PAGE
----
Most readers know that the Muse is deeply indebted to a large and talented group of developers working here at CF Webtools. These folks solve problems and undertake Herculean programming tasks on a daily basis. They are constantly making me look good and I would not be able to play golf or spend the day wise-cracking in IM and tormenting my assistant Melissa without them on my side. Among these folks is one of my favorite characters, CF guru Wil Genovese. Wil has worked with us for a few years now and he writes an excellent blog at Trunkful.com. If you have not already done so, you should add it to your list of must read blogs.
Meanwhile, a few days ago Wil was trying to troubleshoot a head scratching issue with CFHTTTP and SSL. Now such issues almost always come down to getting the certificates properly installed in the keystore, using the correct URL (correct in all respects for the certificate), name resolution and SSL protocol levels (as in "do you need to lower Java's draconian SSL defaults to allow for less secure protocol"). After beating his head against the wall repeatedly Wil finally decided the issue was on the other end - the certificate on the server was somehow wrong, misconfigured or behaving unexpectedly. I thought this was dubious at best, but as is so often is the case the Muse was wrong and Wil found out (with apologies to Monty Python) something completely different. It turns out a new feature in IIS 8 (Windows Server 2012) was the culprit. Since this setting affects all Java versions prior to 1.7 and even affects CF 10 on Java 1.7, you should probably pay attention. My guess is that you will run into this issue eventually - given the ubiquity of IIS and the coming upgrades to Windows server 2012.
Anyway, I invited Wil to write the following entry detailing his findings. If you want to know more read on:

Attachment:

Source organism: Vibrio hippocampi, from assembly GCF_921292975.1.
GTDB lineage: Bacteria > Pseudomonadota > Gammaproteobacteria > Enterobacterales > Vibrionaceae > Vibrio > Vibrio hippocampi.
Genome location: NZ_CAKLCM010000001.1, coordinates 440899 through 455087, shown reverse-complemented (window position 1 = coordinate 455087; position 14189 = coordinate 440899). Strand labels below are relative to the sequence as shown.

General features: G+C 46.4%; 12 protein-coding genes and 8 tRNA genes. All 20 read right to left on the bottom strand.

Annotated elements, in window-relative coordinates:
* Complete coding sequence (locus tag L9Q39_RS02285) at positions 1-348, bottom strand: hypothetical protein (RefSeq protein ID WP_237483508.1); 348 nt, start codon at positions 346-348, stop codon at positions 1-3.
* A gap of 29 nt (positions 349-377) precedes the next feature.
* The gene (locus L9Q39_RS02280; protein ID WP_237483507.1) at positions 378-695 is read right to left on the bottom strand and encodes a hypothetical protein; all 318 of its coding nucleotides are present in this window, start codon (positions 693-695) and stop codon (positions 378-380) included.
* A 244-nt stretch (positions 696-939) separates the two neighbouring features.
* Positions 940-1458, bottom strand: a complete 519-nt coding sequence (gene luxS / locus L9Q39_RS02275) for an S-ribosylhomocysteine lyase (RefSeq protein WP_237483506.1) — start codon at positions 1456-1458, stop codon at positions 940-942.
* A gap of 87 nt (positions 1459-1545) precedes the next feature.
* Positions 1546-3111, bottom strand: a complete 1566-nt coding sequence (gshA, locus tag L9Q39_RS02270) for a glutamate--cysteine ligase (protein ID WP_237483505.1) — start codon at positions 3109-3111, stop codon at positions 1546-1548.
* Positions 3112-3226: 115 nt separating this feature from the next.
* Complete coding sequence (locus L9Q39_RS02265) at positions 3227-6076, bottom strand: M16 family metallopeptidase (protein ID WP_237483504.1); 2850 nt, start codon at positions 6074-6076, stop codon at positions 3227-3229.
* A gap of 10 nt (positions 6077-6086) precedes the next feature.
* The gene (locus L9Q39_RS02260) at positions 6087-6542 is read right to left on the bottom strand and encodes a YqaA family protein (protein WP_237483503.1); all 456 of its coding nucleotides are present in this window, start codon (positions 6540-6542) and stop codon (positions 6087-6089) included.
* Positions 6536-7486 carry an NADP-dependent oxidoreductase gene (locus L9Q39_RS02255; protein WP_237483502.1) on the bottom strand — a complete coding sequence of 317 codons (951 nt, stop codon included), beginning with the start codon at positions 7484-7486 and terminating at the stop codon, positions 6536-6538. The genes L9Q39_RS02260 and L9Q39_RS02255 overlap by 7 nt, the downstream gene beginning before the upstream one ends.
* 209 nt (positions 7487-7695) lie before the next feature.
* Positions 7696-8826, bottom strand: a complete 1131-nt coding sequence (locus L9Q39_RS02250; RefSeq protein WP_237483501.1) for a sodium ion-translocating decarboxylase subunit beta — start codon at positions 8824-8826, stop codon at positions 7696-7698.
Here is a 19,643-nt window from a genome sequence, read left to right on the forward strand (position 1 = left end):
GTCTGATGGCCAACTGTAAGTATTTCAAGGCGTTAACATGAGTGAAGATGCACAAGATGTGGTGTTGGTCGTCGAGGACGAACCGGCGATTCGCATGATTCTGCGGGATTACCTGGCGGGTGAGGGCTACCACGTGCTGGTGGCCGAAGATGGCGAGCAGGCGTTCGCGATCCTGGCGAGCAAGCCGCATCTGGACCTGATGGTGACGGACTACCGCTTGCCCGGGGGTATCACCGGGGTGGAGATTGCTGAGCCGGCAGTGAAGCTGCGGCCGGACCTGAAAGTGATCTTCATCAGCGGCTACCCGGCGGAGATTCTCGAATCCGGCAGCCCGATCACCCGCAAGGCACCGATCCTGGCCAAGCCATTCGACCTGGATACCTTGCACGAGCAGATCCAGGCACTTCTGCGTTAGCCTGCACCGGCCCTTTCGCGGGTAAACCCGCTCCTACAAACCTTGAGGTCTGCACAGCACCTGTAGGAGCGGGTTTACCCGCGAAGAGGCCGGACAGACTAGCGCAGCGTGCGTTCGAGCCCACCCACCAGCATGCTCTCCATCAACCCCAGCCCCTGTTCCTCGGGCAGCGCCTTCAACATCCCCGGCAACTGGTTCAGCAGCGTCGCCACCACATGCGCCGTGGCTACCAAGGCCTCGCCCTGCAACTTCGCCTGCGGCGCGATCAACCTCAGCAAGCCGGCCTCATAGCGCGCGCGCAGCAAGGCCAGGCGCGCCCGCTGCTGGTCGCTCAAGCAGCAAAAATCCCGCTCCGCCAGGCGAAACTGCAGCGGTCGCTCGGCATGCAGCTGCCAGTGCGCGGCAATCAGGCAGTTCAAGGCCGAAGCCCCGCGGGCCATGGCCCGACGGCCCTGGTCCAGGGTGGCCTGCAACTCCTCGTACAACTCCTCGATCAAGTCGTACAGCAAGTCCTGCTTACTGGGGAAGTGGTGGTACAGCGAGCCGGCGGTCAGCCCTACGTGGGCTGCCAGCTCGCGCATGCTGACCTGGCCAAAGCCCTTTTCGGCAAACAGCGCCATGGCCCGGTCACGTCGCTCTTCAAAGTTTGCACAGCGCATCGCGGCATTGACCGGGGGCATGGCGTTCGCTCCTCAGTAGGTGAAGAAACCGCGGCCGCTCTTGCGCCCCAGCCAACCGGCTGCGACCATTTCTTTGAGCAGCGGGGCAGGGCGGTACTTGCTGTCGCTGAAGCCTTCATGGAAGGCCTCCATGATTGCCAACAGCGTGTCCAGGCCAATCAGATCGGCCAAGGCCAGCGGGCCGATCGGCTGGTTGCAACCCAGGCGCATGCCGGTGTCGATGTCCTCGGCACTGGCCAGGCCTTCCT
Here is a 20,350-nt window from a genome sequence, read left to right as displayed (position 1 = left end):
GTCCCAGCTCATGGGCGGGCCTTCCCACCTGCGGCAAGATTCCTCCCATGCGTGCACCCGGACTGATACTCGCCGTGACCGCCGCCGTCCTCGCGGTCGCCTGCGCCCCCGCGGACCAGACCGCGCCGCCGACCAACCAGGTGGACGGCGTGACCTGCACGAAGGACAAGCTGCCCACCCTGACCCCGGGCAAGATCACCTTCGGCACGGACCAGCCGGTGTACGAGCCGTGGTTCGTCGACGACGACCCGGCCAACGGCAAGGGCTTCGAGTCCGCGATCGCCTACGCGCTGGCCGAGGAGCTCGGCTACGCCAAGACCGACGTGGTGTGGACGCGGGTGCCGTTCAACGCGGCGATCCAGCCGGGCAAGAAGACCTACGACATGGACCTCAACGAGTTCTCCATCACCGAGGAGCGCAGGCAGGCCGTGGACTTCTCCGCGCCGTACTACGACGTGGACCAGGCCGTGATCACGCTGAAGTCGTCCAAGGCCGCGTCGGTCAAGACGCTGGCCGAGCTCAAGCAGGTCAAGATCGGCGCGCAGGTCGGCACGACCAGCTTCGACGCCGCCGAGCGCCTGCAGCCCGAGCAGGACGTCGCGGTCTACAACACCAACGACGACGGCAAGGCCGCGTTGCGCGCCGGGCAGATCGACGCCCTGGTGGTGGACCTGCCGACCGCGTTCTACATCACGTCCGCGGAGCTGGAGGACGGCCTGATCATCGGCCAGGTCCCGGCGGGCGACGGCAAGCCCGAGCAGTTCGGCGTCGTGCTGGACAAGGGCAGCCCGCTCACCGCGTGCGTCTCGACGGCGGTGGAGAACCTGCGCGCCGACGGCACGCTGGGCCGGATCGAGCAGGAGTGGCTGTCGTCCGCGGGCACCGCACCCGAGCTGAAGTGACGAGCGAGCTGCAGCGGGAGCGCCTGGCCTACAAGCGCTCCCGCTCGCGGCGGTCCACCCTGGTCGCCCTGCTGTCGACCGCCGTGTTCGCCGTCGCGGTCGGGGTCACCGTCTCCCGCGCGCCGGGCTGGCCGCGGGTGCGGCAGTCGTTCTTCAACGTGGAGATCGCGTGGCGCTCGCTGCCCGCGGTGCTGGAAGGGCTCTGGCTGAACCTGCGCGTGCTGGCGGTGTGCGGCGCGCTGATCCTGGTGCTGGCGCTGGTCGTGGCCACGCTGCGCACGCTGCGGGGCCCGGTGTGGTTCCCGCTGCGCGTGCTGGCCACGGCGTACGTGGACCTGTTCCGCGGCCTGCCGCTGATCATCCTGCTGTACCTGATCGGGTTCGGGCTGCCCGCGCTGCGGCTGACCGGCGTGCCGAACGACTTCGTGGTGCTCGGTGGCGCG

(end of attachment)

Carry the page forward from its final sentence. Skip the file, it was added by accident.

Here's the scoop. We were working on setting up payment processing using ColdFusion 8.0.1 (yes, I know it's ancient but the client is planning to upgrade to CF10 soonish) and it needed to communicate with a client's .NET server via secure CFHTTP (meaning over SSL). The problem was that SSL communications were failing. The error (below) was I/O Exception: peer not authenticated.
After discussing the issue a bit more with them and explaining our dilemma the customer decided to grant us access to their payment gateway .NET server. As soon as I logged on I began to get some clues. The server was running Windows Server 2012 and IIS 8. Both are new to me, but with the dogged determination that is the hallmark of a CF Webtool's developer (actually the Muse added that last part... but I was definitely determined) I set out to learn something new. After getting used to the new UI I found a setting for SSL in IIS that I've never seen before; Use Server Name Indication (SNI). What the heck is SNI? In addition, instead of the IIS site having the SSL Cert specifically assigned to it, the setting was set to use the Centralized Certificate Store. Again what is this?
A few Google searches later I learned that Server Name Indication (SNI) is the HTTPS equivalent of Name Virtual Hosts for HTTP. Wow! Remember back in the day (well the Muse and I do anyway) when there was a one to one relationship between IP addresses and websites. Web servers couldn't serve more than one web site from a single IP. But the addition of the "host header" setting to the HTTP protocol allowed the web server to "figure out" what site to use to serve up content - allowing for fewer IP addresses to be needed for the grand World Wide Web experiment. SNI does the same thing for SSL certificates. Up until now you needed a one to one relationship between IP addresses and certificates - one IP to one standard certificate (we'll leave wild cards for another post). But now, SSL will no longer need a dedicated IP address per certificate. So multiple certificates combined with multiple host headers can serve secure content from a single IP address. If you want to dig deeper (and I'm still digging myself) here's the wiki page for Server Name Indication.
Granted the SNI protocol has been a part of TLS for a while, but it has only become practical recently. Indeed, it's only in IIS 8 that Microsoft made it available. Leveraging SNI, MS also created Centralized Certificate Store - a neat new feature that allows you to create a central location for Certificates that all of the servers in a cluster can access. Thus, implementing or updating a certificate for a groups of servers is (theoretically) a simple process of updating a single Centralized Certificate Store. I won't go into the details of SNI and CCS - mainly because I am still learning them myself - but let's talk about how this affects ColdFusion and CFHTTP over SSL.